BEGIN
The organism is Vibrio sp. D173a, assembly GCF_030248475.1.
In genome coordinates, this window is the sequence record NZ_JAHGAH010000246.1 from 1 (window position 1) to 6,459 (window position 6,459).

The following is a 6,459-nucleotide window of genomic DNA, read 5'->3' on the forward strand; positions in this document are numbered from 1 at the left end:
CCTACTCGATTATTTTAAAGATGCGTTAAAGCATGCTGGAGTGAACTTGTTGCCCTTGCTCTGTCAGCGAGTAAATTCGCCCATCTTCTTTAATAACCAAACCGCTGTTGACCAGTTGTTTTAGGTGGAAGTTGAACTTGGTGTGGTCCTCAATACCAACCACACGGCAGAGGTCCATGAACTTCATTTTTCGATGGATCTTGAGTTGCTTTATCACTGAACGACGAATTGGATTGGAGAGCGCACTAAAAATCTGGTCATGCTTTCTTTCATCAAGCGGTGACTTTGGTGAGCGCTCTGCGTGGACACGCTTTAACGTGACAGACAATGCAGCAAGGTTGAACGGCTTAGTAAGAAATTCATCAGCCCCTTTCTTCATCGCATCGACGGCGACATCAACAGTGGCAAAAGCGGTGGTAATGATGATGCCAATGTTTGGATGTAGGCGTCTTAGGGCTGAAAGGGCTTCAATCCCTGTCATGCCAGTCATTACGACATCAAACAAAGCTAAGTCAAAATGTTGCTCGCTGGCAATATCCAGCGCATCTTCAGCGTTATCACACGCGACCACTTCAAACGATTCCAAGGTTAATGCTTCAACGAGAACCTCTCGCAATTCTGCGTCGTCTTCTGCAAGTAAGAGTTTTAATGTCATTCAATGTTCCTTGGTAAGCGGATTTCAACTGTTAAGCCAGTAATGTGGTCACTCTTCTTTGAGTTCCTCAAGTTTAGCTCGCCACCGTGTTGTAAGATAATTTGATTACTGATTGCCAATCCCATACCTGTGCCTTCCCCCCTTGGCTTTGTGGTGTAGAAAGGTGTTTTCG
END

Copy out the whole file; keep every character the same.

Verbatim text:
The organism is Vibrio sp. D173a, assembly GCF_030248475.1.
In genome coordinates, this window is the sequence record NZ_JAHGAH010000246.1 from 1 (window position 1) to 6,459 (window position 6,459).

The following is a 6,459-nucleotide window of genomic DNA, read 5'->3' on the forward strand; positions in this document are numbered from 1 at the left end:
CCTACTCGATTATTTTAAAGATGCGTTAAAGCATGCTGGAGTGAACTTGTTGCCCTTGCTCTGTCAGCGAGTAAATTCGCCCATCTTCTTTAATAACCAAACCGCTGTTGACCAGTTGTTTTAGGTGGAAGTTGAACTTGGTGTGGTCCTCAATACCAACCACACGGCAGAGGTCCATGAACTTCATTTTTCGATGGATCTTGAGTTGCTTTATCACTGAACGACGAATTGGATTGGAGAGCGCACTAAAAATCTGGTCATGCTTTCTTTCATCAAGCGGTGACTTTGGTGAGCGCTCTGCGTGGACACGCTTTAACGTGACAGACAATGCAGCAAGGTTGAACGGCTTAGTAAGAAATTCATCAGCCCCTTTCTTCATCGCATCGACGGCGACATCAACAGTGGCAAAAGCGGTGGTAATGATGATGCCAATGTTTGGATGTAGGCGTCTTAGGGCTGAAAGGGCTTCAATCCCTGTCATGCCAGTCATTACGACATCAAACAAAGCTAAGTCAAAATGTTGCTCGCTGGCAATATCCAGCGCATCTTCAGCGTTATCACACGCGACCACTTCAAACGATTCCAAGGTTAATGCTTCAACGAGAACCTCTCGCAATTCTGCGTCGTCTTCTGCAAGTAAGAGTTTTAATGTCATTCAATGTTCCTTGGTAAGCGGATTTCAACTGTTAAGCCAGTAATGTGGTCACTCTTCTTTGAGTTCCTCAAGTTTAGCTCGCCACCGTGTTGTAAGATAATTTGATTACTGATTGCCAATCCCATACCTGTGCCTTCCCCCCTTGGCTTTGTGGTGTAGAAAGGTGTTTTCG